Chive & Beetroot Couscous

Serves 4 as a salad

  • 1 1/2 cups (300g) couscous
  • 300 ml boiling vegetable stock (or boiling water) 
  • 1 large (250g) cooked beetroot, finely diced 
  • 1 tomato, finely diced
  • 3 bunches chives, snipped
  • 2 tbsp extra virgin olive oil 
  • 2 tbsp lemon juice
  • 100g soft goat's cheese
  • Combine couscous & boiling stock in a bowl and cover and let cool. 
  • Whisk together oil and lemon juice and season to taste. 
  • Combine couscous, beetroot, tomato, chives and pour over dressing and toss to combine. 
  • Let sit for at least 30 minutes so that the couscous will take on the colour. 
  • Serve topped with goat's cheese & chives.

Tuesday 23 November 2010

Cake Decorating - The Purse Cake with shoes

I did my first paid cake this past weekend. Yay! I was given carte blanche with it too which made it even better. It was for the 21st birthday of a lovely young woman that I know through work. I don't know her very well but know her enough to know that she loves shoes, bags, make up and the like so I decided to do a purse cake with a pair of shoes and some make up for decoration. I had wanted to make a pair of sunglasses too, but I couldn't find a template to use.

I purchased some midnight black fondant online, since it is so hard to colour your own black. I had a large amount of pink fondant left over from the carousel cake so I added some violet colour paste to turn it a lovely shade of purple. I added gum tragacanth to some of the black and purple fondant so that I could make the decorations. After waiting 24 hours for it to start to work I spent a lovely afternoon making a pair of shoes, mascara, lipstick, eye shadow palette, buckle & handle for the purse and flowers for decoration. 

I made 2 x 23 cm square chocolate cakes using my perfect decorating cake. I trimmed each cake and cut them in half (to make 4 loaf-sized cakes) and stacked them filling each layer with ganache. I then trimmed the whole thing again creating an angle on the front. This was then covered with ganache and left to set overnight. Finally it was covered with fondant, black on the front with purple on the sides back and creating a flap on the front. Unfortunately, the handle that I made had not dried for long enough and collapsed when I placed it on the cake so I made a new one. At first I tried to drape it, but it started stretching so I just sat it on top of the bag. The flower decorations were stuck on the shoes and bag. An embossing tool was used to get the stitching detail.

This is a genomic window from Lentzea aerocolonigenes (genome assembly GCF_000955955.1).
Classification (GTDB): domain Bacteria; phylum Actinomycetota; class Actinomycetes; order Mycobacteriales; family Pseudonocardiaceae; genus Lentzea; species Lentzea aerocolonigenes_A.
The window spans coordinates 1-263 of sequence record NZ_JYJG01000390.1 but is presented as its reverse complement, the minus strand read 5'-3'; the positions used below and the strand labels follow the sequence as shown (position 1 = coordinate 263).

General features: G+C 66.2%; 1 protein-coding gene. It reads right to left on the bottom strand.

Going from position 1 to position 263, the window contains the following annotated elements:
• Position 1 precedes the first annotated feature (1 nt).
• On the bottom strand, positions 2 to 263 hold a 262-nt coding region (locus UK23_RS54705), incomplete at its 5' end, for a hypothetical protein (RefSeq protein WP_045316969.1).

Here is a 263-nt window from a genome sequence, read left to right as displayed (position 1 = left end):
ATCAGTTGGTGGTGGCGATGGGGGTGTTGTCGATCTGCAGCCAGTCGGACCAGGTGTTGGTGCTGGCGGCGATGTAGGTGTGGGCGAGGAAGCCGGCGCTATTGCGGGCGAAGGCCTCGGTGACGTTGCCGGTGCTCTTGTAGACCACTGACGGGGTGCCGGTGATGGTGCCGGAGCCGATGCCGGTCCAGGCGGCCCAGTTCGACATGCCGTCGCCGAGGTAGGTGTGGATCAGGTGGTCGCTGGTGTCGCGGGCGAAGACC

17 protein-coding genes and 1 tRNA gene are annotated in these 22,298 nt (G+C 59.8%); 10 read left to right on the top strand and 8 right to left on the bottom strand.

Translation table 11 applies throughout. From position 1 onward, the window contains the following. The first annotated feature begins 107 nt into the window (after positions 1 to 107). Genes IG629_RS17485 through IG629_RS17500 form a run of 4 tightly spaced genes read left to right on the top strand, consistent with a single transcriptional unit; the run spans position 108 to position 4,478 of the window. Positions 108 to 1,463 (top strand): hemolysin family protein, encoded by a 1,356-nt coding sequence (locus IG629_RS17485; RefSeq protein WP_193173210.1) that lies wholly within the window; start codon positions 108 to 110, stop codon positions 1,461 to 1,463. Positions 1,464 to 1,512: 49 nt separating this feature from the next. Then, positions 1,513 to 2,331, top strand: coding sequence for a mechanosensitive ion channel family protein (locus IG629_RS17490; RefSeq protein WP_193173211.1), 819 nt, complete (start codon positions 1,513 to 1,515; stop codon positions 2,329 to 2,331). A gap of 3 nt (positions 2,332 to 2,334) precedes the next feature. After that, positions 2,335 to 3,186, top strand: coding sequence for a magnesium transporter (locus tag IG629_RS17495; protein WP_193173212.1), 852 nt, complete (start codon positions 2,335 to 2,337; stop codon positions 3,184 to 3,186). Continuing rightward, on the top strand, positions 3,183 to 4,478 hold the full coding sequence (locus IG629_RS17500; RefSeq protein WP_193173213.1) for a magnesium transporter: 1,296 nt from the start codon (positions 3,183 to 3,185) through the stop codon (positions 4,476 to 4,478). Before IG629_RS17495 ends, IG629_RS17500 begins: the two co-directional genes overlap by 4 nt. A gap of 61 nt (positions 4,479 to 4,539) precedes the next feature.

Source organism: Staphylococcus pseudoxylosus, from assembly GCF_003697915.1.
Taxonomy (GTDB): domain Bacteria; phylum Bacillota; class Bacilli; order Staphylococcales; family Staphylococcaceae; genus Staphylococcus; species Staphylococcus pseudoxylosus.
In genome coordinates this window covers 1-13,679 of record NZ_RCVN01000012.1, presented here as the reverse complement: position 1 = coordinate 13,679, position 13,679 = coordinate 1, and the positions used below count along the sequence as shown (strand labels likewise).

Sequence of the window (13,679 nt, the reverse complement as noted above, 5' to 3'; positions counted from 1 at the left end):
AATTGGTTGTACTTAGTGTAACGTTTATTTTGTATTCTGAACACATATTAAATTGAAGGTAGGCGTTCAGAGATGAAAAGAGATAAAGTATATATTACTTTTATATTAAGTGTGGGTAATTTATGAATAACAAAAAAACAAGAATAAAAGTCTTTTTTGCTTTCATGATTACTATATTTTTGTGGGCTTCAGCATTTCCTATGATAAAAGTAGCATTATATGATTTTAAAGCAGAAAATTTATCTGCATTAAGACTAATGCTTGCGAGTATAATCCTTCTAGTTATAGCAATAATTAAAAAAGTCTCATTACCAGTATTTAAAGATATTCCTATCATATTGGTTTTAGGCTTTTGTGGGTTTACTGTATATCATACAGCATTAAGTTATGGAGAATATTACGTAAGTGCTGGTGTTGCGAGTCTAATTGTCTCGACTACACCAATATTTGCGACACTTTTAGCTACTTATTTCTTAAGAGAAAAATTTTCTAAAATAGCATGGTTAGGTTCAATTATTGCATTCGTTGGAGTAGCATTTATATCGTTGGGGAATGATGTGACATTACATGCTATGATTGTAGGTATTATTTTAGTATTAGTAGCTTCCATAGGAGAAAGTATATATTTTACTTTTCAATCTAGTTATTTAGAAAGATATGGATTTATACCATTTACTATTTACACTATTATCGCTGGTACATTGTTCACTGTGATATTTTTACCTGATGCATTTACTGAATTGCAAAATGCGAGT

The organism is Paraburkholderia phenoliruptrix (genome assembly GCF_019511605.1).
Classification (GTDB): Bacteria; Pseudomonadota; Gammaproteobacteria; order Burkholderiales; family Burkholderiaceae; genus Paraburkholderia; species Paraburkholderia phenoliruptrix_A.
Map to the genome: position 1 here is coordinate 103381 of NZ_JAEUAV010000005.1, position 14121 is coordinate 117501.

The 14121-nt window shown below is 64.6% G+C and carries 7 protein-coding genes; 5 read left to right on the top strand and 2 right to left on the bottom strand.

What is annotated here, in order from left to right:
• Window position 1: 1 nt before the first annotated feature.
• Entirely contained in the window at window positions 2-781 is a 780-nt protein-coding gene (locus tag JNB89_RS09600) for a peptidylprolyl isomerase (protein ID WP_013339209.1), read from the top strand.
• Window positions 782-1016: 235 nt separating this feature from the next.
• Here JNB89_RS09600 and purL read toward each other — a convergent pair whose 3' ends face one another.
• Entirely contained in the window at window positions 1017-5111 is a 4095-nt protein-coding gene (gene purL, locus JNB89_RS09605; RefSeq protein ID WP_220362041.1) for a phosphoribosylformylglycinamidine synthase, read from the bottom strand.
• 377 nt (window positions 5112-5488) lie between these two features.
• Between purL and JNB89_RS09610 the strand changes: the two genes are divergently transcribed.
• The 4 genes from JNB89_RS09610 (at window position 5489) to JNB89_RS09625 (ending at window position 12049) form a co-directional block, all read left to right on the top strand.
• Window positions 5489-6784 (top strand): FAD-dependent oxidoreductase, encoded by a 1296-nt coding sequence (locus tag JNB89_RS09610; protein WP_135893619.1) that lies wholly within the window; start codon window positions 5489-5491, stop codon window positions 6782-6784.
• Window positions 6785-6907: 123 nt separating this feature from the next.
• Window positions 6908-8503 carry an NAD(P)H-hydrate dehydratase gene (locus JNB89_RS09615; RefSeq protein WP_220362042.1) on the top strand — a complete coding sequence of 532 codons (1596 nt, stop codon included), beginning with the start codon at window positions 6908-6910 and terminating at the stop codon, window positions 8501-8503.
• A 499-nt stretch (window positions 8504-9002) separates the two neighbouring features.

It was such a fun thing to do. I just loved the whole process right from planning and searching flickr for ideas to the making and decorating. The birthday girl just loved the cake too however she did not cut it at her party on Saturday night but waiting until her actual birthday yesterday. It has also given me another possible 21st cake to do for an Enchanted Forest themed party...I hope I get the job. 

Friday 19 November 2010

November 2004 - Chorizo, quince paste & manchego salad

Well, today wasn't nearly as busy as I thought that it was going to be. There was still quite a bit to do but at least the phone wasn't ringing off the hook as well. I hope that doesn't mean that everyone will right next week when my boss is away. Murphy's Law says that they will. I have also been busy tonight cake decorating, but that is for another post. I also have to get up early in the morning to take one of my cats to the vet for her annual check up but I just had to get another post done before heading off to bed. 

Bill Granger's Schnitzel roll with fennel coleslaw on the front over looks really nice. Made with some lovely Parmesan veal schnitzel including finely chopped parsley and thyme in with the breadcrumbs. The fennel coleslaw sounds like a nice alternative to regular coleslaw and would go nicely with the schnitzel. However I had looked for fennel not long ago only the week before and all I could  find  was gigantic fennel bulbs, which I tend to find can be a bit woody when they are big. So I decided to make something else.